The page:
This nation has faced some tough law enforcement dilemmas in recent years: an increase in murders, drug and gang violence in several major cities, a breakdown in citizen's respect for authority, police overreaction to situations (ignited by either a macho officer or one who honestly fears for his or her safety) and, of course, the growing number of police-involved shootings that have left civilians — many of them unarmed — dead.
In 2014, an 18-year-old boy in Ferguson, Missouri, lost his life, as did a 12-year-old boy with a toy gun in Cleveland, Ohio. Then, a mentally ill homeless man camping in the mountains in Albuquerque, New Mexico, died after a SWAT team opened fire. In 2015, a 50-year-old South Carolina man who owed considerable back child support fled a routine traffic stop and was shot in the back multiple times. There are plenty of other cases I could cite. These are just a few headline-making incidents in which routine police business somehow escalated to a deadly level.
The federal government hasn't kept track of officer-involved shootings, but two media outlets have. Databases maintained by the Washington Post and the Guardian conclude there were about 1,000 fatal encounters between police and civilians in 2016. So far this year, the Post reports that more than 350 people have died at the hands of a sworn officer of the law. And I think it's important to note that the mental health of the civilian played a part in 1 in 5 of those fatal cases.
So, what have we learned, and what's being done about deadly police-involved shootings? Police officials are surely looking at ways to de-escalate tense situations, right? No. A majority of departments across the country are not.
For all the ongoing training police officers are required to undergo — from firearm proficiency and marijuana investigations to vehicle stops and courtroom testimony — only a handful of states now require officers be trained in de-escalation techniques. According to a recent American Public Media analysis, 34 states do not require all officers to take courses on the best ways to defuse a potentially explosive situation.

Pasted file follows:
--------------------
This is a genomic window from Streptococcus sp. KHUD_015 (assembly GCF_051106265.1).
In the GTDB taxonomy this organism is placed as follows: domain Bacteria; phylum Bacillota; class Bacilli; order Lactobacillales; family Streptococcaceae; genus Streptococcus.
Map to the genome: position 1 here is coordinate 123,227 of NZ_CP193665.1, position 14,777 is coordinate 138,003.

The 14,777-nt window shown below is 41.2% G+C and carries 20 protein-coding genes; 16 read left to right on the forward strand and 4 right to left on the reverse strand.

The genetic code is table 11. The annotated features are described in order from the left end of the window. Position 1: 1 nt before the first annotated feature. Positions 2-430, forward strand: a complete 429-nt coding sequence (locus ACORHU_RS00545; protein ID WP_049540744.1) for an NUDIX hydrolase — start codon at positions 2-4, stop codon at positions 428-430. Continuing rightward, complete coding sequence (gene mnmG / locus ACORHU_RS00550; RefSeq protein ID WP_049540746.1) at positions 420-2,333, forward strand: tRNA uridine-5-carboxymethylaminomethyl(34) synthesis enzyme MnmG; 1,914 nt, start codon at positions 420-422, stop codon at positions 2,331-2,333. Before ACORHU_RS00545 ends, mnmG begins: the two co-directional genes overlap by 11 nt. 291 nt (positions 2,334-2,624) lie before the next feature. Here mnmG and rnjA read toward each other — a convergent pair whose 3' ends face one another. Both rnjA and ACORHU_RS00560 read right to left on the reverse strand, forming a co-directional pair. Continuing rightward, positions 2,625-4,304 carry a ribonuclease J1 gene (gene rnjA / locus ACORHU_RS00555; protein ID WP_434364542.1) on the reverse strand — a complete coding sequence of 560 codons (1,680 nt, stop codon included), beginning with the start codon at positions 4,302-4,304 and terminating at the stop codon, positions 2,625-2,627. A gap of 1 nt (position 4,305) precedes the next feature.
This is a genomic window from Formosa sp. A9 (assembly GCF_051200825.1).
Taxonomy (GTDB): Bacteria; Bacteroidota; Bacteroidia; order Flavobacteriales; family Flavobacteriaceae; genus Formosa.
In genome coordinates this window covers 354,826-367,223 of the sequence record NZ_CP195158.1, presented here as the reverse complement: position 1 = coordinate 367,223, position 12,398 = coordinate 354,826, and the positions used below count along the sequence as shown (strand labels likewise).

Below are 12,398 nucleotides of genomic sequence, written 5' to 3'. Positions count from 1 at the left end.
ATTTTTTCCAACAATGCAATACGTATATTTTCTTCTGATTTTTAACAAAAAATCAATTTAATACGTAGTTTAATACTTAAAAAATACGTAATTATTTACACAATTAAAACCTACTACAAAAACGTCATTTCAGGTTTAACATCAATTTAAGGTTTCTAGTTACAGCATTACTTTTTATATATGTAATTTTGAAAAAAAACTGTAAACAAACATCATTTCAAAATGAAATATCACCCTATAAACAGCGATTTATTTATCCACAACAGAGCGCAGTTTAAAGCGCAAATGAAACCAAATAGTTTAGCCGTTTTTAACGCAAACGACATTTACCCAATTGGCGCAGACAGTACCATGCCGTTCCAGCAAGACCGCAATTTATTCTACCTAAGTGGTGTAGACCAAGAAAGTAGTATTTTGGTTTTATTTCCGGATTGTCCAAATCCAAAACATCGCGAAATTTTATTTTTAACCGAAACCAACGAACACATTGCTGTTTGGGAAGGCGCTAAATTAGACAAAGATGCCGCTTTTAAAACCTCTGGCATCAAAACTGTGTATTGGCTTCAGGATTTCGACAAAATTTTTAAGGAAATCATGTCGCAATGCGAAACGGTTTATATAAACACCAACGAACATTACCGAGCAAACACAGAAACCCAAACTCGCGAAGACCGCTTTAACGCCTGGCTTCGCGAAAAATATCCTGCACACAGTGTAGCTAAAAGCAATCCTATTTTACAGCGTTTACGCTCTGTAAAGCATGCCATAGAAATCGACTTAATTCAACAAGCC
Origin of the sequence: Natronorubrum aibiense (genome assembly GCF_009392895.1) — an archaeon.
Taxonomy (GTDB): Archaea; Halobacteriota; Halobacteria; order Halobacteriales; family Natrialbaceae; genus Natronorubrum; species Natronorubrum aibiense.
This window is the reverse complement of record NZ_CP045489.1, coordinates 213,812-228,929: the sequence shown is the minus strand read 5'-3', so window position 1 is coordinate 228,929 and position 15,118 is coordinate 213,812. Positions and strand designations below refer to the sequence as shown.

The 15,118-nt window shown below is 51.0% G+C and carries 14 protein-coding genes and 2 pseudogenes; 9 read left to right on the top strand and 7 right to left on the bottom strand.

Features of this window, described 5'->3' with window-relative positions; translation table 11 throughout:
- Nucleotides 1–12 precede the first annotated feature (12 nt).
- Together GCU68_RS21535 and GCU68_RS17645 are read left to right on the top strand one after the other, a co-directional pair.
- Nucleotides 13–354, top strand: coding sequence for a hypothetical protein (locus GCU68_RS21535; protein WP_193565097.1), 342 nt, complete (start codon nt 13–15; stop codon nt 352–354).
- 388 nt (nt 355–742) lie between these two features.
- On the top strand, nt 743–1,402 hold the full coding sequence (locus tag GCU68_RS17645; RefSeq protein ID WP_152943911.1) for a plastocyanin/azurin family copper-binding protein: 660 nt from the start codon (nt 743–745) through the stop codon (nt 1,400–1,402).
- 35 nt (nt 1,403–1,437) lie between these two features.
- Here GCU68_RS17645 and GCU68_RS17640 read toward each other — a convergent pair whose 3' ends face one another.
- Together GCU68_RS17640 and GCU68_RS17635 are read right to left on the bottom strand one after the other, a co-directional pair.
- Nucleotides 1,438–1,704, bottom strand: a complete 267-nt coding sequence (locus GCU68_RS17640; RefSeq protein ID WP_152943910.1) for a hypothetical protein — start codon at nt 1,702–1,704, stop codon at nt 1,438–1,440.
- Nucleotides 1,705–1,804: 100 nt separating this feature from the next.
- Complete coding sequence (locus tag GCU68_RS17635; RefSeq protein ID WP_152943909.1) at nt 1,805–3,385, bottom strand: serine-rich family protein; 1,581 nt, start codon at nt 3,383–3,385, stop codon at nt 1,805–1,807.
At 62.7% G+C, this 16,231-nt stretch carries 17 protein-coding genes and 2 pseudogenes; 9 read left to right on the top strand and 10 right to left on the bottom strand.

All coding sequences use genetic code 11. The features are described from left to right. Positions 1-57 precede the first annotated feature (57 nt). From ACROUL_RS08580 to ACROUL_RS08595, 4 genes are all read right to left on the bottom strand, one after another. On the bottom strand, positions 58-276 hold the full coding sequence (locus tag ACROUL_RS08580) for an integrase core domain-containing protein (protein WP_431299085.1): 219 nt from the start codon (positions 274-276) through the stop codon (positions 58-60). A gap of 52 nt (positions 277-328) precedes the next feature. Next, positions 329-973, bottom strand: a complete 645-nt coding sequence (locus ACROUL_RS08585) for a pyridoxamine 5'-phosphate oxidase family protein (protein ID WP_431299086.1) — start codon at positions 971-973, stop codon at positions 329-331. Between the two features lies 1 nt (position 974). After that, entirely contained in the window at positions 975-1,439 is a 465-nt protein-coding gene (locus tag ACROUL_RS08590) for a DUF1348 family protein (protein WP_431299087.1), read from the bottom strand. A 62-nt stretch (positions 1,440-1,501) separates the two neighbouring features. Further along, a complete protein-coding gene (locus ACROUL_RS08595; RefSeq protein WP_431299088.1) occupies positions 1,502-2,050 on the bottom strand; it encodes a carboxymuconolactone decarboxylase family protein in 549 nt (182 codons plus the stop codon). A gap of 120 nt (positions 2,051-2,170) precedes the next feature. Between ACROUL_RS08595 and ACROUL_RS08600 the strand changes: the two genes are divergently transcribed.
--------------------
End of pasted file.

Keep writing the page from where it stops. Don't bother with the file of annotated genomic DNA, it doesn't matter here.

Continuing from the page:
Most of the powers cited budgetary concerns for not adding de-escalation training to the continuing training requirements. I would think they'd want to look at the bigger picture and rethink that position.
According to The Huffington Post, U.S. cities have collectively paid out hundreds of millions of dollars in settlements involving wrongful death, police brutality and excessive force, civil rights violations and other types of officer misconduct over the last decade.
It's not the officers or their department that pay those settlements; it is you and me, the taxpayers, who foot the bill because no one in city government thinks it's important enough to fund updated training to help fix an obvious problem. Some cities like New York, Chicago, Boston, Los Angeles and Philadelphia have agreed to pay out an inordinate amount to settle police misconduct cases.
No matter how hard police unions fight against change, it is pretty clear time has expired on the old ways. The mentally ill are no longer closeted away in private homes and institutions. Given the statistics on fatal police shootings, teaching officers how best to approach and speak to someone suffering from mental illness seems so important. Training those with a badge how best to talk to a gang member dealing drugs on a street corner could help save lives, including the officer's.
Teaching law enforcement recruits to demand immediate and total compliance from a citizen or that they should always shoot to kill are outdated strategies. It is way past time to inaugurate new approaches to 21st-century law enforcement challenges. Experts know and teach more psychologically based techniques that don't require officers to draw their guns or resort to manhandling a suspect.
Are those actions still valid in some instances? You bet they are. First and foremost, an officer of the law must feel in control of the situation before them and think of their own personal safety. But if we train our law enforcement officers to anticipate civilian behaviors and defuse potentially violent situations, I can't help but think everyone would be better off. The officers, the citizens and us, the taxpayers.
To find out more about Diane Dimond, visit her website at www.dianedimond.com. Her latest book, "Thinking Outside the Crime and Justice Box," is available on Amazon.com. To read features by other Creators Syndicate writers and cartoonists, visit the Creators Syndicate webpage at www.creators.com.